A review of an early and unfinished draft of the book:
I obtained an ARC of this at the World Fantasy Convention 2013.
The first thing I feel needs to be said is...
... THERE IS NO ROMANCE!!!
And this is a good thing. A very good thing. Romance can come in the later books, if it needs to, but for now I am just so happy not to have a book with a female lead whose relationship issues are integral to the plot.
I started reading 'The Queen of the Tearling' (can I just call it QoT?) with a mood of doubtfulness. I've been burned too many times by hyped-up books that didn't deliver. From the back cover of my ARC and what I've read on the internet so far, I think we can expect a huge marketing drive from the publishers as the July 2014 publication date draws nearer, probably in the same style as The Bone Season this year. I certainly don't agree with the comparison that's already been suggested calling QoT "Game of Thrones for women"; GRRM's books are complex in a manner that no one has managed to successfully emulate. And I don't know if QoT is going to be the fantasy of the year or anything like that. But it's a very, very good read, and with a bit more editing would be worth a full 5 stars.
I'm not going to give a plot blurb because Goodreads already has one. I'll start with Kelsea Glynn, the main character. She's one of the best female characters I've come across in fantasy in a while. Understandably given her circumstances, she's scared and uncertain, but she does the best she can. She does what she believes to be just even though she knows it may well be her undoing, and even her kingdom's. She feels lust for a man she doesn't think will ever want her, and she wishes she was beautiful, but these traits don't define her; they're not important at all. She's stubborn and apt to disagree with her protectors, but not stupidly so. I'm quite disappointed, really, that Emma Watson has been cast to play her in the already-planned film. Kelsea in the book is described as uncompromisingly plain, and knows that she won't be able to win her subjects over with beauty and grace.
There's a fairly large cast of other characters, but the significant ones stand distinctive. Mace is Kelsea's main protector, and while at the beginning he seems like nothing more than a hard, blunt warrior his layers are gradually peeled away until you realise you like him almost as much as Kelsea. It's worth noting that Kelsea is the not the only POV we follow through the book; there are three others, and all manage to get well inside the heads of the characters in question except for one. The main antagonist, the Red Queen of Mortmesne, is sadly under-developed. Until the very end her POV fails to descend deep enough, and she reads as little more than a textbook, generic villain. The first time we meet her she's annoyed by the snoring of a slave, so she presses a button to summon her guards and orders his tongue to be cut out and his vocal cords severed. That scene was the only one in the book that had a sense of gratuitous, shock-factor evil (also, the image of the Queen having two buttons, one red and one black, in her room just feels ridiculous and out of place). Ultimately I think QoT would benefit from having the Red Queen's POV cut from it entirely.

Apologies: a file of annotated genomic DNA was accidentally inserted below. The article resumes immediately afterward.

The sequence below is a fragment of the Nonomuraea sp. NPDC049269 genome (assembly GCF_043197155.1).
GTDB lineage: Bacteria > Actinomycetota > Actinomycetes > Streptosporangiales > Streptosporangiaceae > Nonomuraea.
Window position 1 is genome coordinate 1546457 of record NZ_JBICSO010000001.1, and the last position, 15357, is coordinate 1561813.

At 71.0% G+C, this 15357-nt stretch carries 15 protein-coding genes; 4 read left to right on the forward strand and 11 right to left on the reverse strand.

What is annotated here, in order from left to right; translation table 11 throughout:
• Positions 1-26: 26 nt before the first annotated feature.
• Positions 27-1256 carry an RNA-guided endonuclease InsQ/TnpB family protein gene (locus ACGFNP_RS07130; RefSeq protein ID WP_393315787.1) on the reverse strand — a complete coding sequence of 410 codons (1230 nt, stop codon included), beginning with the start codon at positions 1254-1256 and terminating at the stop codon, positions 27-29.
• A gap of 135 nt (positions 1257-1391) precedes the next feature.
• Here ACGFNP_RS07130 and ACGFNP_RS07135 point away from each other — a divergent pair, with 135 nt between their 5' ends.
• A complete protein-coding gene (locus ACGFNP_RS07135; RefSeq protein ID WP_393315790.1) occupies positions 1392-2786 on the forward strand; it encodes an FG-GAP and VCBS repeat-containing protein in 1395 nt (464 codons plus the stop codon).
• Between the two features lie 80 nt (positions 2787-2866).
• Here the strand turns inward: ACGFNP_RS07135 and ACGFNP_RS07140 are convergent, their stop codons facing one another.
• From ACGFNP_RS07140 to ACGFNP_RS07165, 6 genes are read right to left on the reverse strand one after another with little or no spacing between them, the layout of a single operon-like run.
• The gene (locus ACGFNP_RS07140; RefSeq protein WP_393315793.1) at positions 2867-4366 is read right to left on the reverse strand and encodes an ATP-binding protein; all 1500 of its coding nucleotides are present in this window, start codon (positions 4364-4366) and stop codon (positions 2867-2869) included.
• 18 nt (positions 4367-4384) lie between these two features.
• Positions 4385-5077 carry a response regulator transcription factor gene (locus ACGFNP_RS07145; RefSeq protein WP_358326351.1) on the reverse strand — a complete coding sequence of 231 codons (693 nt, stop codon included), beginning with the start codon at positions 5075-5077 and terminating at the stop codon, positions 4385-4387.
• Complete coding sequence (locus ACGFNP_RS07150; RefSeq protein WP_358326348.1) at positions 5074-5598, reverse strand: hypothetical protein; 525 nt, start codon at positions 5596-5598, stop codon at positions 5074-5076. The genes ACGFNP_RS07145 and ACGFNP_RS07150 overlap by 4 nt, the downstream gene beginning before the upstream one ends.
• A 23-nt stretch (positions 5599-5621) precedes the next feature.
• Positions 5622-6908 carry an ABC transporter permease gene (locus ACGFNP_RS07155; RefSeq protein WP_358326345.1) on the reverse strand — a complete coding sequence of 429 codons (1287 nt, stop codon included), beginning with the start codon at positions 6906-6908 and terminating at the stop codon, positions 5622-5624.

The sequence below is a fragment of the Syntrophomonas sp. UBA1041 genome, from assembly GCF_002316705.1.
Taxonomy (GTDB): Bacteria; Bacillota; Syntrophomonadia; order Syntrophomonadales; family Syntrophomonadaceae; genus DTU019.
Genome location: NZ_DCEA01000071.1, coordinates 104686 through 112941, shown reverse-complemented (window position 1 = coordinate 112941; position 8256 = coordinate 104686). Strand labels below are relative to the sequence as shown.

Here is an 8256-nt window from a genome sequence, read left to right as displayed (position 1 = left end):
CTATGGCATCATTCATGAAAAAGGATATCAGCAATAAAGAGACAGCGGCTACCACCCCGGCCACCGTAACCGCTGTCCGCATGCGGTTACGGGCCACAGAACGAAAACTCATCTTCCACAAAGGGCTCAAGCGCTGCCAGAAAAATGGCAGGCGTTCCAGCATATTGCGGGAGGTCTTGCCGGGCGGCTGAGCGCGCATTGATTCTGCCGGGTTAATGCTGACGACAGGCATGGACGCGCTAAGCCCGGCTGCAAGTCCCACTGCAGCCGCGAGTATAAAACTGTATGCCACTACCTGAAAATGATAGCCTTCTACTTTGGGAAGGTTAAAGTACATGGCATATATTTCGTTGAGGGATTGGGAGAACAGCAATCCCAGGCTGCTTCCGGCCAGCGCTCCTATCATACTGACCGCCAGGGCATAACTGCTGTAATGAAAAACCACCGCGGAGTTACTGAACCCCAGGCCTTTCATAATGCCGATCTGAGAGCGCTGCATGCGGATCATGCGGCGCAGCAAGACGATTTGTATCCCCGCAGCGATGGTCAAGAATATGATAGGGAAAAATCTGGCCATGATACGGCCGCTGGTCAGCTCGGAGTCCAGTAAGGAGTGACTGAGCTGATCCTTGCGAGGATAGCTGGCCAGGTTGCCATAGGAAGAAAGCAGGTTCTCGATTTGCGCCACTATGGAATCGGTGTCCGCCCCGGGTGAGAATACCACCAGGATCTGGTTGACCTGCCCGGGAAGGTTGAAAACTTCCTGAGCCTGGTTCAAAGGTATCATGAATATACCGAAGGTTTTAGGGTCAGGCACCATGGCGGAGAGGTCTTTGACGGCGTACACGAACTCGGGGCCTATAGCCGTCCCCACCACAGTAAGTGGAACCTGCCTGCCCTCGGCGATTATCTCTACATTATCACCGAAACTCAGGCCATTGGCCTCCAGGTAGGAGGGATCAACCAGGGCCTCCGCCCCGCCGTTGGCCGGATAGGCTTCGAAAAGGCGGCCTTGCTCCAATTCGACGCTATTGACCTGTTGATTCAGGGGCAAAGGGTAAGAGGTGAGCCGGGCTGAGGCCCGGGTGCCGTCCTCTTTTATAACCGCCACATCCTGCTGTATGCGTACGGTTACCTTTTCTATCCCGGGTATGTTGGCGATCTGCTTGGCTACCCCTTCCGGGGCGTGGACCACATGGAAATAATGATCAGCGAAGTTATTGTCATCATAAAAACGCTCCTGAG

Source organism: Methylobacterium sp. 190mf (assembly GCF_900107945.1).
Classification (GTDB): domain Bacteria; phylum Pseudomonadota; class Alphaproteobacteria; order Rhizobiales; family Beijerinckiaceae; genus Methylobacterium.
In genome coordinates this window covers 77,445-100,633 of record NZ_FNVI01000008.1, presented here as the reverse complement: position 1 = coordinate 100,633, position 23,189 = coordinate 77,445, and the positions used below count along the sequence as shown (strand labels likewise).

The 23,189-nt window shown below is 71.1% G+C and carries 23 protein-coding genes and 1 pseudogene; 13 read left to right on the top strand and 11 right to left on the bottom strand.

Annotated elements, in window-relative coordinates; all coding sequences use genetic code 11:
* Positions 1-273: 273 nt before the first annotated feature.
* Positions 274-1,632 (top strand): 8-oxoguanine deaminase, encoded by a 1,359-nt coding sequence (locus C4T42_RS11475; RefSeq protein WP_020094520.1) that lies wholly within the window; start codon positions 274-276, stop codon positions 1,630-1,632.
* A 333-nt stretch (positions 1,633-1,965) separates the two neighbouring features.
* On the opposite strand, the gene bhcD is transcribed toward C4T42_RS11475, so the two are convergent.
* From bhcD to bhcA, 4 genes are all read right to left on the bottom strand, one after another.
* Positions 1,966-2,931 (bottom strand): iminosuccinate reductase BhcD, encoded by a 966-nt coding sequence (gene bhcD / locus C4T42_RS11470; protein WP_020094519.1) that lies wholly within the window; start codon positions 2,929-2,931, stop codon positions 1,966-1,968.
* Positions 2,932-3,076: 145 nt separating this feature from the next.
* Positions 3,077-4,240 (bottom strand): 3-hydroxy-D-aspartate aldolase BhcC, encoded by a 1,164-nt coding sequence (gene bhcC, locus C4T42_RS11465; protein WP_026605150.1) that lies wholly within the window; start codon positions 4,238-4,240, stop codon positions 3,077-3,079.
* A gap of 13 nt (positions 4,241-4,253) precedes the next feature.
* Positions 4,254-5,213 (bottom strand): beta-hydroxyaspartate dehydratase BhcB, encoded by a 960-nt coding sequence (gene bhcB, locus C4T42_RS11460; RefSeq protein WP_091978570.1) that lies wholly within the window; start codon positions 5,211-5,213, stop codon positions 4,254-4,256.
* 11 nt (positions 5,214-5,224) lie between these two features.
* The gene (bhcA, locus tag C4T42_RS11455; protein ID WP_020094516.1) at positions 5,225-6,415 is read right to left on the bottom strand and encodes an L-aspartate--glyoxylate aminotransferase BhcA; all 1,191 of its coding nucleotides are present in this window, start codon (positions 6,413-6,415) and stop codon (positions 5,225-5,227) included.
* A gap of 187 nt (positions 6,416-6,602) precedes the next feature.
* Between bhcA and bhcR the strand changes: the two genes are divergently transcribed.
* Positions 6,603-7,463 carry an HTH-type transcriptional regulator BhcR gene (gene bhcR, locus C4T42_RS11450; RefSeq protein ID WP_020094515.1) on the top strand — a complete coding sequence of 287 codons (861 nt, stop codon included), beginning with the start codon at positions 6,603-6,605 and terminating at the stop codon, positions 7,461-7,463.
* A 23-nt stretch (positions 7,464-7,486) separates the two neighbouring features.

There are a few other flaws. The descriptions, particularly at the beginning when Kelsea's riding towards her new Keep, felt rather bland and the use of a number of technical-sounding words like "continuous" gave the prose a sense of sterility. I didn't notice this so much as the book went on, so either I got used to it or the prose improved. One habit of the author's which I very much disliked - and which thankfully ceased after the first third or so of the book - was the way she broke up exciting, fast-moving scenes with unnecessary chunks of exposition. Characters recalling memories and giving us back story are fine, but not at climatic moments!
I also felt a bit frustrated at the vagueness of the geography of the 'New World' that the story takes place within, though perhaps when QoT is published it'll come with a map. And there's always the next two books to develop the world further.
For most of QoT, I wasn't on the edge of my seat; but soon after the beginning I began to itch to get back to it as soon as I could. Eventually as the plot heads to its climax it IS hard to put the book down, and there were moments when I felt genuine shock or sadness.
It may be that this ARC was rushed to get it out in time for the World Fantasy Con, and that there'll be more editing before the publication date next July. I hope so, because with a little improvement QoT could easily be worth a full 5 stars. I'm sure it's going to do very well, especially if there's going to be a big marketing drive behind it. It's not THE book of the year for me, but it's one of them.